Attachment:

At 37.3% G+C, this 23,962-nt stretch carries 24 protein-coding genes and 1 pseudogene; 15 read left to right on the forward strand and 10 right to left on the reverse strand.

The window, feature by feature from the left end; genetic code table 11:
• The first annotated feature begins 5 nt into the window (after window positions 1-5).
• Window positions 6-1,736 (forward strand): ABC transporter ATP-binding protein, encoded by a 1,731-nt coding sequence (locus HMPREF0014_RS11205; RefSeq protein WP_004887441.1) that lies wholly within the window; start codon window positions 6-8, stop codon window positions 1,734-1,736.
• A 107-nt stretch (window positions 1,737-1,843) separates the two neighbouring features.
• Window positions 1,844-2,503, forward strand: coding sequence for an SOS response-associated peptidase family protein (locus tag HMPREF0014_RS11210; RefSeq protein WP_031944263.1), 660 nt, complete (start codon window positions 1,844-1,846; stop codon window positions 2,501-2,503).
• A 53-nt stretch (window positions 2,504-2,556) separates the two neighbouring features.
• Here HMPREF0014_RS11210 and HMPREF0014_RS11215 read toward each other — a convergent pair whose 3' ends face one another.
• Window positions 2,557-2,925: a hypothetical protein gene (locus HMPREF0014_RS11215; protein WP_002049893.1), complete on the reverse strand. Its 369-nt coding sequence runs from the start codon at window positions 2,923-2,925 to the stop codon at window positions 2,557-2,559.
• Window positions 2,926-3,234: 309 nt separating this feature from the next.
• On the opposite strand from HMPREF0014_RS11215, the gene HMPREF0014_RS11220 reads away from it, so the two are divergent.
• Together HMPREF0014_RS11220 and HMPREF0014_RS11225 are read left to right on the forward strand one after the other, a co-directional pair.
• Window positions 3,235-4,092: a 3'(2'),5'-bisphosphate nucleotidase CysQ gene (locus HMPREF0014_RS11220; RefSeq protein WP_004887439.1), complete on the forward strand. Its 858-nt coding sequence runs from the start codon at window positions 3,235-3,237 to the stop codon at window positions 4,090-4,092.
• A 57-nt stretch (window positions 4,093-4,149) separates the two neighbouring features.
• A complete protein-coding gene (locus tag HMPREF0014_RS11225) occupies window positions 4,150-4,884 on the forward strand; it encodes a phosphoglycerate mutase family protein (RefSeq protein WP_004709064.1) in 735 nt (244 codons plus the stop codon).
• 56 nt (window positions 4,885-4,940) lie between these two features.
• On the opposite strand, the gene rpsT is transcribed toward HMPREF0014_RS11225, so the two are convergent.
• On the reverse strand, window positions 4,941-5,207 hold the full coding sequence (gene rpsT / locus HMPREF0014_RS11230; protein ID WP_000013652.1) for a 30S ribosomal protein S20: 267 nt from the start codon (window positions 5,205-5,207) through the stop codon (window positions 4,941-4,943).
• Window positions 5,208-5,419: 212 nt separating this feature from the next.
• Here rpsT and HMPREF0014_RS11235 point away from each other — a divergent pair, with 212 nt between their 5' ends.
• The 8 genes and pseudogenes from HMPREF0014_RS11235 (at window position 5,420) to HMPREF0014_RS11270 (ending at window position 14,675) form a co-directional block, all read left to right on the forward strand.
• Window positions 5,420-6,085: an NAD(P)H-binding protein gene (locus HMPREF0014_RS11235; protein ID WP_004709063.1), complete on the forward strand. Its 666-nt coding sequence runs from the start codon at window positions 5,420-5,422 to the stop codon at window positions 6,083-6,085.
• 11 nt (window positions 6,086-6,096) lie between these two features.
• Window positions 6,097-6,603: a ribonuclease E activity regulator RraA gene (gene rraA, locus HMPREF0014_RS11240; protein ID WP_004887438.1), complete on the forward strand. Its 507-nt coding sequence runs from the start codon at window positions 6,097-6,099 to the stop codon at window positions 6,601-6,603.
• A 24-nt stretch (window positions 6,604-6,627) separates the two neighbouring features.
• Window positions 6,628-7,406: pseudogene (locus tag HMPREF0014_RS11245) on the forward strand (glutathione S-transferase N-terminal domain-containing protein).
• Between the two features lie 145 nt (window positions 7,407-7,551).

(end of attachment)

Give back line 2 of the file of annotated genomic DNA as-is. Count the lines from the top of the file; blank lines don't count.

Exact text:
The window, feature by feature from the left end; genetic code table 11: